Auckland Council have announced their latest plans to extend Queens Wharf with concrete piles and gangways — all to accommodate mega cruise ships that will come to Auckland possibly three times a year but could increase in the future to seven times a year. They arrive in the morning and are gone by the evening.

They fill up our inner harbour and they don't fit our wharfs, but the council are determined to make them fit Queens Wharf with a very expensive extension.

The mayor seems sadly unaware that there is a better vision for our waterfront.


Something consistently upheld in the Central Wharves Strategy, and reinforced in the latest Waterfront legacy documents. It has Queens Wharf as the jewel in the crown — the marae atea space, where Queen St meets the Waitematā.

On this wharf we could have a new ferry terminal, exhibition space and a new Museum of Tāmaki Makaurau — a place where we tell the story of us. And the cruise ships continue to berth.

It has Captain Cook Wharf extended out to a line drawn between the end of Queens Wharf and Bledisloe Wharf to create new cruise ship berths. And in the off-season, Ports of Auckland can use it for their overflow.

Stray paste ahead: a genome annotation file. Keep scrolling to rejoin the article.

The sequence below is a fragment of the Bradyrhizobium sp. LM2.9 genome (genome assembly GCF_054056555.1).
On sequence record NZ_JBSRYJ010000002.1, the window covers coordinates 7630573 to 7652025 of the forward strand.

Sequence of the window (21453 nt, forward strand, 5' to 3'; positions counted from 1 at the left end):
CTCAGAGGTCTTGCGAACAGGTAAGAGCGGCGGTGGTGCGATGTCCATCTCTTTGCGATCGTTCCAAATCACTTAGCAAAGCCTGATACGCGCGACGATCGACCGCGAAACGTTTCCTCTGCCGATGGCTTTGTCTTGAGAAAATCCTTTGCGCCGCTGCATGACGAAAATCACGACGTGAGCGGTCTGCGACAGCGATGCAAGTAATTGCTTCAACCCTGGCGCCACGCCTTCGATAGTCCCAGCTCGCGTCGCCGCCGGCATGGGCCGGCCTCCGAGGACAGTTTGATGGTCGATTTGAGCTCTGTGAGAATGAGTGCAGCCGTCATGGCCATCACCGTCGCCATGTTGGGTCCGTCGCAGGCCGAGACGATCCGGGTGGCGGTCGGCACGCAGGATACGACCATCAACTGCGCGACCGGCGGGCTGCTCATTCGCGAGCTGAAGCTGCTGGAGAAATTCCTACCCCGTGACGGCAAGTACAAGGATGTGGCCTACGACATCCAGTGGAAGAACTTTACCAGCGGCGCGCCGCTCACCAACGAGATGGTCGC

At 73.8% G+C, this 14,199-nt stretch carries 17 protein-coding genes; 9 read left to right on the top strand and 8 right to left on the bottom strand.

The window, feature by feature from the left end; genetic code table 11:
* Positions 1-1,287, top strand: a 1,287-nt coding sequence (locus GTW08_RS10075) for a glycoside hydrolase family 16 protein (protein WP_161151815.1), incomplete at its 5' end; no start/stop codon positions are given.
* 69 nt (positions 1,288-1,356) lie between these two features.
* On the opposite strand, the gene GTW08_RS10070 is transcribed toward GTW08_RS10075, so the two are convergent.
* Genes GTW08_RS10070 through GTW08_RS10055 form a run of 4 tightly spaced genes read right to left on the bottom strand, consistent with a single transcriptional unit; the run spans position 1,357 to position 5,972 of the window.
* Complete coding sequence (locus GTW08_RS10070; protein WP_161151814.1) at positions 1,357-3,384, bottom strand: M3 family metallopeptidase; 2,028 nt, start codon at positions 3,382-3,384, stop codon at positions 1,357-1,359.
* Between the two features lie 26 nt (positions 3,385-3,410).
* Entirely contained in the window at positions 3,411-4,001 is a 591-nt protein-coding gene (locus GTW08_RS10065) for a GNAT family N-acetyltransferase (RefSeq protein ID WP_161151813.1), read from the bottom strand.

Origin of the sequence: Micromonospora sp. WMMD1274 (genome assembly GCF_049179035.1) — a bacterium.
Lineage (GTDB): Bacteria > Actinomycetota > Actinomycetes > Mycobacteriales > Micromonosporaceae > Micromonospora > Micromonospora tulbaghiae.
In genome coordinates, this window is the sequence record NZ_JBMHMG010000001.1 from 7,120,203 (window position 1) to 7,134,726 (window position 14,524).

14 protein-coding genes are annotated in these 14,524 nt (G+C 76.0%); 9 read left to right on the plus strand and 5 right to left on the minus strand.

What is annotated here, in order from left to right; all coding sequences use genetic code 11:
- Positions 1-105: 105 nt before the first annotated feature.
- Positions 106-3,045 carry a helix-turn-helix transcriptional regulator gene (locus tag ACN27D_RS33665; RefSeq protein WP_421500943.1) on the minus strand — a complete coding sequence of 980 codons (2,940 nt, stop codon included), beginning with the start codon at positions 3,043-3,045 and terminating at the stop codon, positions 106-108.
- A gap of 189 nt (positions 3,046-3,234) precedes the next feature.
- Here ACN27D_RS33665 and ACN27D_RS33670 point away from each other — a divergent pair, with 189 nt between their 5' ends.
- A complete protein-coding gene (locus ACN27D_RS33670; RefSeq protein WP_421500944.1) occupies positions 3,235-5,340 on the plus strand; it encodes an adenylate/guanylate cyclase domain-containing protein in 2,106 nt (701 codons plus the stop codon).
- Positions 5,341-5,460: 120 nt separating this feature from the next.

Marsden Wharf is finally removed and Bledisloe Wharf is completed with a new wharf edge along its existing northern face, no extension. This will allow them to berth more cargo ships and car-carrying vessels.

It will also allow them to cater for the rare times that the mega Oasis-class vessels (362m long) or the Queen Mary 2 are required to berth alongside a substantial wharf and still allow operations to continue.

It has to be appreciated that these ships are "mega" in every way. In most ports they are made to anchor off or are berthed in industrial ports. That is just the scale of the operation — 8000 people, major servicing. And yet we are being compelled to welcome them into the very heart of our city. Queens Wharf is not the place for ships of this size.

Previously Ports of Auckland have gone out of their way to cater for the Queen Mary 2 on Jellicoe Wharf. One can only imagine it is financially profitable for them to do so.

For years the council have promoted Captain Cook Wharf as the long-term cruise ship venue. Now they are saying that there is "no funding allocated over the next 10 years in the council's most recent Long-Term Plan for the implementation of the Central Wharves Strategy". At the same time the mayor argues that the alleged $434 million cruise industry is at risk! How can that not be addressed in the Long-Term Plan?


Urban Auckland and Stop Stealing Our Harbour's recent actions over the proposed America's Cup bases focused on upholding the long-term legacy of developing Wynyard Wharf. It saved Auckland Council $100 million from not building a 200-metre extension to Halsey Wharf. Perhaps they could use some of that money saved towards developing Queens Wharf as a great public space.

Let us be clear — we are profoundly interested in protecting the Waitematā from further encroachment. But we are realists. We accept that Captain Cook Wharf has to be extended. What we are against is ad-hoc, inappropriate development of Queens Wharf.

There is a better vision for our waterfront and we will fight for it.

• Julie Stout is the chairwoman of Urban Auckland.